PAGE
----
Monday, January 25, 2010

What the government and the civil servants need to understand on the issue of salaries

The government announced pay cuts for civil servants during the last quarter of 2009, and revealed plans for gradually reducing the number of civil servants. On various occasions, the president has tried to explain his strategic economic reforms, and overall macroeconomic policies adopted by the present government. He’s outlined the reasons for his drastic measures of reducing government recurrent expenditure on salaries, and increasing electricity tariffs and stop subsidizing the State Electric company.

The years following 2004 tsunami, the macroeconomic management can be best described as ‘stupid’, ‘politically-motivated’, and mostly unsustainable. Government’s current expenditure hiked to unsustainable levels, mostly through increasing salaries, and huge promotions. This was followed by formation of many independent commissions and institutions, again with huge salaries. Meanwhile, salaries of the Parliamentarians, and ministers also increased drastically. All these led to extremely high government budget deficit, that was financed through printing Rufiyaa. This led to increasing inflation, as equivalent goods and services were not produced, and the productivity in the economy did not improve.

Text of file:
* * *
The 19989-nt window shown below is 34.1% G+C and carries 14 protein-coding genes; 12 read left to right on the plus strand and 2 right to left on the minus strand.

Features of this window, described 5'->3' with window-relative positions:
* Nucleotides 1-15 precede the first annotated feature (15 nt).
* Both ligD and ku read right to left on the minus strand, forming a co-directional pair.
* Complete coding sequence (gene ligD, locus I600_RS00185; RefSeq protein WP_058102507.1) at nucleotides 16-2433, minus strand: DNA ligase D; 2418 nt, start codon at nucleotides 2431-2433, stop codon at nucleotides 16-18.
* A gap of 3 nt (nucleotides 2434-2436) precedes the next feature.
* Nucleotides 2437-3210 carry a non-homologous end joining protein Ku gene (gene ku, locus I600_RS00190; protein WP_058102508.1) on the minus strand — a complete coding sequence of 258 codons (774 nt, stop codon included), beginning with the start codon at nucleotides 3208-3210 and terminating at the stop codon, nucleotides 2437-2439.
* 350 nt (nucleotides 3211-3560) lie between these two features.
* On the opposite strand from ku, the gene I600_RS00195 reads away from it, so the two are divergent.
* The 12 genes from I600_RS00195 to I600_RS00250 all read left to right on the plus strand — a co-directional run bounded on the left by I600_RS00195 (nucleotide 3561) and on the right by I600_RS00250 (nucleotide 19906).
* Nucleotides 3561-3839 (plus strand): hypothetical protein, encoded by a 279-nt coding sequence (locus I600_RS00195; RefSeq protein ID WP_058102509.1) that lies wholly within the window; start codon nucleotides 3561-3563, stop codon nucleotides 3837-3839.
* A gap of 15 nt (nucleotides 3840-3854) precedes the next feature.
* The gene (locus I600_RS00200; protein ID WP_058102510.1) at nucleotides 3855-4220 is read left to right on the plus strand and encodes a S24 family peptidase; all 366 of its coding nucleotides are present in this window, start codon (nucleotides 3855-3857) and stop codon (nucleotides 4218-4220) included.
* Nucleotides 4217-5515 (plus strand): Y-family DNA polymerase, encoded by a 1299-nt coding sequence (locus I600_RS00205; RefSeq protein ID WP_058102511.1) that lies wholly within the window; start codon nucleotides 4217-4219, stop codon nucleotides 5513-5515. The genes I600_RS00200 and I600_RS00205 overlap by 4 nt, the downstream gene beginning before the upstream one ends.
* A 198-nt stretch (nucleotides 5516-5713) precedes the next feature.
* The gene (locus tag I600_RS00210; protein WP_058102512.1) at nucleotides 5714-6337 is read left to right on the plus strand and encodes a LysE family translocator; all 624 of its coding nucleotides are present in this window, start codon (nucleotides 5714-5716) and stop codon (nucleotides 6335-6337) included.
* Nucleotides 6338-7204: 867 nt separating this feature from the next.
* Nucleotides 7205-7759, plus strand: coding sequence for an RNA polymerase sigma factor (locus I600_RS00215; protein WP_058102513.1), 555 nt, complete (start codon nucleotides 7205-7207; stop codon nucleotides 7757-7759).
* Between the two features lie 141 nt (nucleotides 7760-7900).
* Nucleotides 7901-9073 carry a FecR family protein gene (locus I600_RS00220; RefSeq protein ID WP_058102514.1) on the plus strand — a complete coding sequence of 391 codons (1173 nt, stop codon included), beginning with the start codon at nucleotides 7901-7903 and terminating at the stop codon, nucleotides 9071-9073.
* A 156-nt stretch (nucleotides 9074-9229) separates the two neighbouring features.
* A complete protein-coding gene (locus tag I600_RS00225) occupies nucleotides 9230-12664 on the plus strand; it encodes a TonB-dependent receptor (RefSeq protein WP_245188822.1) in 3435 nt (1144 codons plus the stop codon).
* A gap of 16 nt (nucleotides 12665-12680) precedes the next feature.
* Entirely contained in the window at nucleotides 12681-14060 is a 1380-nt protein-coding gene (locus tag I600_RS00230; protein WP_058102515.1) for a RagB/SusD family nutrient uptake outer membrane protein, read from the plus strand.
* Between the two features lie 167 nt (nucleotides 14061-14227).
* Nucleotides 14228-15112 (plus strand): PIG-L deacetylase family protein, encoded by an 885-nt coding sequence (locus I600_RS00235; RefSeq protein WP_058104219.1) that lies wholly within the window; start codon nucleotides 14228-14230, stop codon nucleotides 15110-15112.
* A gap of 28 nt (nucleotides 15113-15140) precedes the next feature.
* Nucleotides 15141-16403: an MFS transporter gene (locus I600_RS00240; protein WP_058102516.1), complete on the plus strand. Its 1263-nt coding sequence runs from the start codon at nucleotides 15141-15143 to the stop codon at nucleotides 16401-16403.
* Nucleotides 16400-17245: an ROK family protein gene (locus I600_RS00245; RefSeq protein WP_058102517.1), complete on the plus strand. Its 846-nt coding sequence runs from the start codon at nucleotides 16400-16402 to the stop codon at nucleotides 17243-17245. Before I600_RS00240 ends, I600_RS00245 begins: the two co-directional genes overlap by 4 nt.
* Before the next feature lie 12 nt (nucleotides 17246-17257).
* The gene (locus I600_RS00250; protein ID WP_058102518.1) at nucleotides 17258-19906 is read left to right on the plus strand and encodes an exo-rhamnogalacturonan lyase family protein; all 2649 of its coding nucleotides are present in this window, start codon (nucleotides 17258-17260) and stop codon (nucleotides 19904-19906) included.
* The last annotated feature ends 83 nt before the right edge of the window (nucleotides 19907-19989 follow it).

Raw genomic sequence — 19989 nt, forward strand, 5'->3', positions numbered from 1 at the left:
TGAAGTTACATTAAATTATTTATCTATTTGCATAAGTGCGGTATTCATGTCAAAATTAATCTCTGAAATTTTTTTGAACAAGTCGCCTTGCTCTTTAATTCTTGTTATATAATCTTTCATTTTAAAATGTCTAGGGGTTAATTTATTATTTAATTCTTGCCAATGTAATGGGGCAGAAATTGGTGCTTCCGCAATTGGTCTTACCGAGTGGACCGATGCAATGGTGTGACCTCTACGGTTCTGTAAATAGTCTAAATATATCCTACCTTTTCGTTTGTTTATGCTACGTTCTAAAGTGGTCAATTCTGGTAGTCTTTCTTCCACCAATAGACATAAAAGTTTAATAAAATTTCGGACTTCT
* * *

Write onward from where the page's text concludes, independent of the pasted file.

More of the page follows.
International financial institutions like IMF, World Bank, and Asian Development Bank, all advocate reducing government deficit and stop printing Rufiyaa to finance the deficit. ( government expenditure has to be financed through revenue collected from taxation. Not by any means through printing Rufiyaa. Whenever we print Rufiyaa, we’re adding up to our problems, as it’d lead to higher inflation, and difficulties in obtaining US dollars. These financial institutions who provide assistance to us, have been advising us to reduce the redundant civil servants, stop subsidizing STELCO (by increasing the electricity prices), and reduce the government wage bill.

The rationale is: we cannot continue paying higher salaries to many staff who do not add any value. In other words, we pay salaries to government employees in order to provide some services to the public. We need to reduce the number of government employees, so that redundant, or unnecessary staff are removed, so that they can get employed elsewhere. Regarding the salaries, it is common sense that anybody, even if it’s the government, cannot continue to pay higher salaries, if it cannot raise enough revenue to pay for that. So, reducing salaries would be the best option in order to reduce government expenditure and deficit. If not, deficit will have to be financed through borrowing or printing Rufiyaa, both options being bad for the economy.